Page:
Hand: I don't think I'd call it selfishness, to be truthful. I think creating any real art depends on an intense amount of focus--of filtering out the rest of the world as much as you can, to sustain and then impart your own vision or secondary world--what John Gardner called "the vivid and continuous dream." I think the antagonist of Generation Loss sees himself as being impelled by love--romantic love, carnal love, the pure love of artistic creation--not selfishness. Whereas Cass's motivation is something far darker and more sinister than love. She's seen the abyss; she lives there.
Outline: Is Cass Neary a prototypical "bad girl"?
Hand: Well, she's your prototypical amoral speedfreak crankhead kleptomaniac murderous rage-filled alcoholic bisexual heavily-tattooed American female photographer. So, yeah.
Outline: So this is definitely not what you'd call "chick lit"?
Hand: Umm, probably not. If it were a movie, it would have a NC-17 rating. Or maybe NR. Is Lolita considered chick lit? That book had a huge influence on me, especially with this novel. I always wanted to create a narrator like Humbert Humbert, someone utterly reprehensible and unsympathetic who still manages to command a reader's attention and even an uneasy sympathy. I loved the idea of making a reader complicit with the crimes committed by a protagonist. The simple act of continuing to turn the pages makes you guilty by association.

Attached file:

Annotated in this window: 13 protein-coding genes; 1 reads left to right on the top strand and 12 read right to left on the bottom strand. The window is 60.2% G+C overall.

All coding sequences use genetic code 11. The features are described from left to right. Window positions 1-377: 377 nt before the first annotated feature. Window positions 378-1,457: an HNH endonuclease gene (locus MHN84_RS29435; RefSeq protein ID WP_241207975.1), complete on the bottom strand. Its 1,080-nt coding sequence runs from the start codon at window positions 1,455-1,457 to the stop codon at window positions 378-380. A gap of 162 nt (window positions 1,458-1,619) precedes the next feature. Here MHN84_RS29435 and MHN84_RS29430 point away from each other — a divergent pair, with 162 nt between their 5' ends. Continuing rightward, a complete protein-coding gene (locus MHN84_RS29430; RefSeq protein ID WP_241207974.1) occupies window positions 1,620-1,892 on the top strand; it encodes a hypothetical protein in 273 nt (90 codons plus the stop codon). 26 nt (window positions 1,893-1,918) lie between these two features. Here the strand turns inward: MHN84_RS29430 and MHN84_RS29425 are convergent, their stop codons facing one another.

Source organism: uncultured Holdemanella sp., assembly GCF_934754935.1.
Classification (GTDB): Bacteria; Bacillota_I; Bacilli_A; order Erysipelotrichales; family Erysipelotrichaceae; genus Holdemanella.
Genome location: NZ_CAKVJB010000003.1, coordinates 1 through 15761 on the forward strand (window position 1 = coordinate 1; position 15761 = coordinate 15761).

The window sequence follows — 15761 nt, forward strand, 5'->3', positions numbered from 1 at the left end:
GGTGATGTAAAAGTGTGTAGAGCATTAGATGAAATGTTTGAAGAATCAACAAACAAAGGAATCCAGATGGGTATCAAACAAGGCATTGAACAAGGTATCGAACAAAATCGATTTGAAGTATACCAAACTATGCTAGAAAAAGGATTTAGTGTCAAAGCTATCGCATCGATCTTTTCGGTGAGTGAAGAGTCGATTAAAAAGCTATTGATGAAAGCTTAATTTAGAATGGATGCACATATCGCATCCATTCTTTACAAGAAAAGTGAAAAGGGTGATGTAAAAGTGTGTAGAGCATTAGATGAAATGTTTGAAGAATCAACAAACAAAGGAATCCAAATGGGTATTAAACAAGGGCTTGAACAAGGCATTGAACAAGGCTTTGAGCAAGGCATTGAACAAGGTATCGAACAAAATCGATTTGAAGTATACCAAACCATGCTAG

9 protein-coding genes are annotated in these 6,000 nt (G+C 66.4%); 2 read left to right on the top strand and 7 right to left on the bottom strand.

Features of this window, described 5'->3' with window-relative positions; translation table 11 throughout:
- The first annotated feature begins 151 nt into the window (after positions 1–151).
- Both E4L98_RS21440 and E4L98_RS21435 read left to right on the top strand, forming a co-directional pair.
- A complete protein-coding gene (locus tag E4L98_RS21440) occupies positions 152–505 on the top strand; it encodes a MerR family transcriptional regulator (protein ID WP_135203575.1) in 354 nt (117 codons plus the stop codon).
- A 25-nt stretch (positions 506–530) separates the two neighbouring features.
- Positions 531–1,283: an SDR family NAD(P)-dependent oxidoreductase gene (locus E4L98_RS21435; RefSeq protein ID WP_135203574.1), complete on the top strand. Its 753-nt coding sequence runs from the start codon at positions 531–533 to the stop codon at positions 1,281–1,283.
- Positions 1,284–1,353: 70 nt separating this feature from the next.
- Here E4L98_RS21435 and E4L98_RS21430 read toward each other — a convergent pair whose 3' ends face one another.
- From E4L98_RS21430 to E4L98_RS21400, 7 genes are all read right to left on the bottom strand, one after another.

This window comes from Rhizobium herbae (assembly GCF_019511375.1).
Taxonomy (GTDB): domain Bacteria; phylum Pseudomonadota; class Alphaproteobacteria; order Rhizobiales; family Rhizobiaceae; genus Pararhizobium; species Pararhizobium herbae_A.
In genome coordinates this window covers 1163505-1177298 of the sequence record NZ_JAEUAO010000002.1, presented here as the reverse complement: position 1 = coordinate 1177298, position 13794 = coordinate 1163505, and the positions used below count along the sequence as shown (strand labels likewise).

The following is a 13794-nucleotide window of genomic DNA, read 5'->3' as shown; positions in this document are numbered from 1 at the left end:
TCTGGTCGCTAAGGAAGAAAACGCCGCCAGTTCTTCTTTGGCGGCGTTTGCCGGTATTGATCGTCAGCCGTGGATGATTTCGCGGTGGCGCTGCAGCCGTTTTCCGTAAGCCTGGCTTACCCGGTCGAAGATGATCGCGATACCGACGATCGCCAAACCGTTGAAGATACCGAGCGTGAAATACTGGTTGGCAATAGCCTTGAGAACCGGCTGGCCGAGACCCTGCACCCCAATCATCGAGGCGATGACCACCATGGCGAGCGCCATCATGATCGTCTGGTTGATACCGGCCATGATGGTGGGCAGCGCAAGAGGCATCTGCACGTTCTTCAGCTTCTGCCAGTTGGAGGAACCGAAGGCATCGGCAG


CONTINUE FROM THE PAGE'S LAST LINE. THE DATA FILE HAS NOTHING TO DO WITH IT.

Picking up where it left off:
Outline: Did you have a particular artist in mind as the inspiration for the foul-smelling but visionary paintings in the novel?
Hand: No. That part I made up.
Outline: C'mon. You're not allowed to just make things up. Spill the beans.
Hand: No, I really didn't have anyone in mind. There are elements of the work of photographers I admire--Robert Mapplethorpe, Cindy Sherman, Sally Man, Joel-Peter Witkin--and of outsider artists like Henry Darger or Richard Dadd or Roky Erickson. But the whole concept of an artist creating his own emulsion paper--I thought of that, then researched it and learned that, indeed, some photographers work that way. I also consulted a photographic conservator who's an acquaintance and asked him, Is this possible? He said yes, and I took it from there.
Outline: Are people in Maine as mean toward tourists as you describe?
Hand: No. Just me. Though folks who work at the general store three doors down from me really do sometimes wear a T-shirt that reads THEY CALL IT TOURIST SEASON, WHY CAN'T WE SHOOT THEM? So, okay, me and them.
Outline: Have you ever driven a tourist off your property with a shovel?
Hand: Not yet. But I would. A few years ago friend said he pictured me up on the Laurentian shield, threatening outsiders with a pitchfork. That's pretty accurate.
Outline: Weren't you once a tourist?
Hand: Never. I lived in DC for 13 years, and worked for a long time at the Smithsonian's National Air & Space Museum--Tourist Central. That effectively killed any sympathy I might ever have had towards them.
Outline: What's coming up for you?